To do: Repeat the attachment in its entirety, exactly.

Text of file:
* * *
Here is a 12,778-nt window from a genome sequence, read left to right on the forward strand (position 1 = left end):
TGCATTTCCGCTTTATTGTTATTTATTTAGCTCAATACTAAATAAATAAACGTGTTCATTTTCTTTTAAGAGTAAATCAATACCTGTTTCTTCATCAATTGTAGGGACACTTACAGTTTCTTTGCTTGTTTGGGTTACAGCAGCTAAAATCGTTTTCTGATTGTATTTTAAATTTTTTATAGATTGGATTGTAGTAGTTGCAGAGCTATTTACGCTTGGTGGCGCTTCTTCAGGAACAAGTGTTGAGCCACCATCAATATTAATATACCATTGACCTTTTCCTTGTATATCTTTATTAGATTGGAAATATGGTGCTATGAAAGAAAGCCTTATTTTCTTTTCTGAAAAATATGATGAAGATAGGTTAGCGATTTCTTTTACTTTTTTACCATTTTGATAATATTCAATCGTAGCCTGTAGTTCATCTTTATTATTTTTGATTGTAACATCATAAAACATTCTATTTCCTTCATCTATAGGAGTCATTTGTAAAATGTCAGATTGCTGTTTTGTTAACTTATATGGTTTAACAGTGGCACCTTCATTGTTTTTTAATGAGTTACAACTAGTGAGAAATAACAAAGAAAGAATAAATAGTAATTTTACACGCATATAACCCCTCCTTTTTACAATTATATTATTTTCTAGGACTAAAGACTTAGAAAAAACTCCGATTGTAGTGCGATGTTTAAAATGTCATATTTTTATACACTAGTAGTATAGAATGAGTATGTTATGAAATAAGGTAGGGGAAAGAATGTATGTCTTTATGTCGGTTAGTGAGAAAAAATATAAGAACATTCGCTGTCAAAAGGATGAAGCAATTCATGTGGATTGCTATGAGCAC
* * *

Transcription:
Here is a 12,778-nt window from a genome sequence, read left to right on the forward strand (position 1 = left end):
TGCATTTCCGCTTTATTGTTATTTATTTAGCTCAATACTAAATAAATAAACGTGTTCATTTTCTTTTAAGAGTAAATCAATACCTGTTTCTTCATCAATTGTAGGGACACTTACAGTTTCTTTGCTTGTTTGGGTTACAGCAGCTAAAATCGTTTTCTGATTGTATTTTAAATTTTTTATAGATTGGATTGTAGTAGTTGCAGAGCTATTTACGCTTGGTGGCGCTTCTTCAGGAACAAGTGTTGAGCCACCATCAATATTAATATACCATTGACCTTTTCCTTGTATATCTTTATTAGATTGGAAATATGGTGCTATGAAAGAAAGCCTTATTTTCTTTTCTGAAAAATATGATGAAGATAGGTTAGCGATTTCTTTTACTTTTTTACCATTTTGATAATATTCAATCGTAGCCTGTAGTTCATCTTTATTATTTTTGATTGTAACATCATAAAACATTCTATTTCCTTCATCTATAGGAGTCATTTGTAAAATGTCAGATTGCTGTTTTGTTAACTTATATGGTTTAACAGTGGCACCTTCATTGTTTTTTAATGAGTTACAACTAGTGAGAAATAACAAAGAAAGAATAAATAGTAATTTTACACGCATATAACCCCTCCTTTTTACAATTATATTATTTTCTAGGACTAAAGACTTAGAAAAAACTCCGATTGTAGTGCGATGTTTAAAATGTCATATTTTTATACACTAGTAGTATAGAATGAGTATGTTATGAAATAAGGTAGGGGAAAGAATGTATGTCTTTATGTCGGTTAGTGAGAAAAAATATAAGAACATTCGCTGTCAAAAGGATGAAGCAATTCATGTGGATTGCTATGAGCAC